The treatment of muscle tics with dissimilar competing response practice

J Appl Behav Anal. Spring 1989;22(1):35-42. doi: 10.1901/jaba.1989.22-35.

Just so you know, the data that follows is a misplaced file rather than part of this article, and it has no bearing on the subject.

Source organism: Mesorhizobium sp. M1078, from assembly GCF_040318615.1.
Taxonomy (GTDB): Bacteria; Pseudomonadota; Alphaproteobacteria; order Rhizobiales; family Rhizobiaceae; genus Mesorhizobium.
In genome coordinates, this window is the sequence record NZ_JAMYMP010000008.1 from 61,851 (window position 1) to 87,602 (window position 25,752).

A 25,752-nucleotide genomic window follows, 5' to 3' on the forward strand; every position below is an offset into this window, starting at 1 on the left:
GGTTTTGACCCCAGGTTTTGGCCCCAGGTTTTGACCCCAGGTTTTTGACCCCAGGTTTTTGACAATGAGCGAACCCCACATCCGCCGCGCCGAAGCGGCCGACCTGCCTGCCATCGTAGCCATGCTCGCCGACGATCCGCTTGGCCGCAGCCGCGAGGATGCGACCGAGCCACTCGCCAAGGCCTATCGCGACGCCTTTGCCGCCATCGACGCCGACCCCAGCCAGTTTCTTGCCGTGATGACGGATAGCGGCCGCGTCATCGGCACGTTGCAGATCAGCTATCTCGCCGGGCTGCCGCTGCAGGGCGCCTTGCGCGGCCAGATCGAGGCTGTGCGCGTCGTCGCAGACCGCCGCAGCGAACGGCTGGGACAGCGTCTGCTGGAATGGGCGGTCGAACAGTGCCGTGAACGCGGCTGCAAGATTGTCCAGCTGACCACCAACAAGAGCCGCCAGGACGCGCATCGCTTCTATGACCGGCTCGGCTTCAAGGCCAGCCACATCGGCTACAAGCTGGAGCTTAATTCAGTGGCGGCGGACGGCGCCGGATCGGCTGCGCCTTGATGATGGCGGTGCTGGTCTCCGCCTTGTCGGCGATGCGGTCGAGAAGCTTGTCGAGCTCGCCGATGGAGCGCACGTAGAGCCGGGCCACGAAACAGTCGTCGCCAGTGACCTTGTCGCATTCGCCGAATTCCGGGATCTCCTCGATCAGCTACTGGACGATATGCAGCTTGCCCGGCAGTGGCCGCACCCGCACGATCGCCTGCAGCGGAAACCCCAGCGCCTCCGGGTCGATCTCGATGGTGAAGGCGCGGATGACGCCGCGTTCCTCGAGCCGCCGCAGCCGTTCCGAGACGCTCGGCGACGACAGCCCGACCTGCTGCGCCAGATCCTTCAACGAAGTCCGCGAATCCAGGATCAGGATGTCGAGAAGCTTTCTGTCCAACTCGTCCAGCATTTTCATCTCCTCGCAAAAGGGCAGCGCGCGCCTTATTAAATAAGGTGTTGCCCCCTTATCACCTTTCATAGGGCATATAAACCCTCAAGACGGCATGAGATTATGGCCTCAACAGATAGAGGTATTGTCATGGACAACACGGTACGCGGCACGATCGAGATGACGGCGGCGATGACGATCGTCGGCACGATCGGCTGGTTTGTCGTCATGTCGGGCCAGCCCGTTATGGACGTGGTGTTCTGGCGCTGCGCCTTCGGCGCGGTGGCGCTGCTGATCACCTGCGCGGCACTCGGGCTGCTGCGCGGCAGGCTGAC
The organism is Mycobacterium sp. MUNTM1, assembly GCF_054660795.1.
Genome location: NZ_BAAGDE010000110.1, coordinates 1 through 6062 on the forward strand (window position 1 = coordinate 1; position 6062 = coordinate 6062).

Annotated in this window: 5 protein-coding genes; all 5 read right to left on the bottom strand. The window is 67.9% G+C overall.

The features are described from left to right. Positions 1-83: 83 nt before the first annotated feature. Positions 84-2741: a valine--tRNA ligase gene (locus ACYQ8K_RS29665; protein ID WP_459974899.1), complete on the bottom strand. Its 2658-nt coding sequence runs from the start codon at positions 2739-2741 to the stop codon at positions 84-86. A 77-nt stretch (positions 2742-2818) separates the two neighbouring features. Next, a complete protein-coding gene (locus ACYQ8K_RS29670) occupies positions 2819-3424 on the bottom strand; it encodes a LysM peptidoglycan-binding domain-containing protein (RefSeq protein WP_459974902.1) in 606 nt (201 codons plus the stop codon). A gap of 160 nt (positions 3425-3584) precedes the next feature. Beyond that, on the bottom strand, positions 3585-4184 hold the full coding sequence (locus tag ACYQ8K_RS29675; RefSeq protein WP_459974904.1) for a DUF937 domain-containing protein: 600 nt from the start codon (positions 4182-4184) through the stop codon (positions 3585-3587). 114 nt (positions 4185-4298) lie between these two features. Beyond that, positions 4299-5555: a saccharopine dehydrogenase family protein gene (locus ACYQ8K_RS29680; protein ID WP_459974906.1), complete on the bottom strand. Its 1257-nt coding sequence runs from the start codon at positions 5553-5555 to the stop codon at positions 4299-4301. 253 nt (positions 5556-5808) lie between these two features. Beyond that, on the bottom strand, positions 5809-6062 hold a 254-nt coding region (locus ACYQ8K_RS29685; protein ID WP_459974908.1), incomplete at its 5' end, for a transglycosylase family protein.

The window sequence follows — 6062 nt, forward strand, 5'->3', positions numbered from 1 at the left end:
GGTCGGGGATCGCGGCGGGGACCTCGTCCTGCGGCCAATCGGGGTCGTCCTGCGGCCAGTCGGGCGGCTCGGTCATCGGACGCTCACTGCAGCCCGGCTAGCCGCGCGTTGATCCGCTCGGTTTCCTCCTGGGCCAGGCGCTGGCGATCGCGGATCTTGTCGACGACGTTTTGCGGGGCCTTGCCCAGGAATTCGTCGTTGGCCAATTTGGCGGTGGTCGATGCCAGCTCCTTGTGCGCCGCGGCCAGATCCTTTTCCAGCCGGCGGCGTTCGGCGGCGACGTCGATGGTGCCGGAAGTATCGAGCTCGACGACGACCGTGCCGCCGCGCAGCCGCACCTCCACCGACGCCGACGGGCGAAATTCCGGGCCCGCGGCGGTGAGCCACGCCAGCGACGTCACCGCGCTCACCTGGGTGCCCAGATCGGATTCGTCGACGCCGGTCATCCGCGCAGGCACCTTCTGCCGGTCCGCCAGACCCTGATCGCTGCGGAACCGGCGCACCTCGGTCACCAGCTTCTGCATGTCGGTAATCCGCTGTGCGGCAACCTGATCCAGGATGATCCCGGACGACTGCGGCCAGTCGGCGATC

Prior research has shown that muscle tics can be suppressed by the performance of a competing response contingent on the occurrence of the muscle tics. In an effort to determine whether the topography of the competing response was important to the muscle tic suppressing effects of contingent competing response practice, we evaluated the effects of a competing response that was topographically dissimilar to the muscle tic. Three subjects engaged in dissimilar competing responses contingent on the occurrence of a muscle tic; 2 of these subjects subsequently engaged in similar competing response practice. The results showed a decrease in objective measures of muscle tic frequency with the introduction of dissimilar competing response practice for each subject; subsequent exposure to similar competing response practice for 2 subjects resulted in no additional decrement in the level of muscle tics. These results suggest that the topography of the competing response may not be crucial for the suppression of muscle tics. Discrepancies between the objective measures of muscle tics and self-recorded measures are noted and discussed.